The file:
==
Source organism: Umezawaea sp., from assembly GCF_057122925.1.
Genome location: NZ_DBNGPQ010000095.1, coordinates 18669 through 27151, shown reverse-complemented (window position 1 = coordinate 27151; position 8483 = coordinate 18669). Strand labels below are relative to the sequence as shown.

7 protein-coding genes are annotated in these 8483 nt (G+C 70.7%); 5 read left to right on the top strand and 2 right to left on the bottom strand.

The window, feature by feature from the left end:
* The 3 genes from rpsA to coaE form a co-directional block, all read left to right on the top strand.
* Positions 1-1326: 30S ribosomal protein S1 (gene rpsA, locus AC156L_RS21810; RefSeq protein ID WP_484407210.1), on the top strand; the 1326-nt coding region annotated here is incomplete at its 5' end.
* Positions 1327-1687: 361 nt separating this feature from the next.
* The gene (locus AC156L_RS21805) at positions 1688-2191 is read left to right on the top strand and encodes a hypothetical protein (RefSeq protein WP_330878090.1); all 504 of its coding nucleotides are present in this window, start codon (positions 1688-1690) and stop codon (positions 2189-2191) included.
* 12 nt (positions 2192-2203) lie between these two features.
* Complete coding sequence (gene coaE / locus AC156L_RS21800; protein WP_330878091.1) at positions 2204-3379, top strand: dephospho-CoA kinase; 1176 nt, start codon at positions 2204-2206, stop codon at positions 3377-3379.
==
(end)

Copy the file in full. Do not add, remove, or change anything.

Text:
Source organism: Umezawaea sp., from assembly GCF_057122925.1.
Genome location: NZ_DBNGPQ010000095.1, coordinates 18669 through 27151, shown reverse-complemented (window position 1 = coordinate 27151; position 8483 = coordinate 18669). Strand labels below are relative to the sequence as shown.

7 protein-coding genes are annotated in these 8483 nt (G+C 70.7%); 5 read left to right on the top strand and 2 right to left on the bottom strand.

The window, feature by feature from the left end:
* The 3 genes from rpsA to coaE form a co-directional block, all read left to right on the top strand.
* Positions 1-1326: 30S ribosomal protein S1 (gene rpsA, locus AC156L_RS21810; RefSeq protein ID WP_484407210.1), on the top strand; the 1326-nt coding region annotated here is incomplete at its 5' end.
* Positions 1327-1687: 361 nt separating this feature from the next.
* The gene (locus AC156L_RS21805) at positions 1688-2191 is read left to right on the top strand and encodes a hypothetical protein (RefSeq protein WP_330878090.1); all 504 of its coding nucleotides are present in this window, start codon (positions 1688-1690) and stop codon (positions 2189-2191) included.
* 12 nt (positions 2192-2203) lie between these two features.
* Complete coding sequence (gene coaE / locus AC156L_RS21800; protein WP_330878091.1) at positions 2204-3379, top strand: dephospho-CoA kinase; 1176 nt, start codon at positions 2204-2206, stop codon at positions 3377-3379.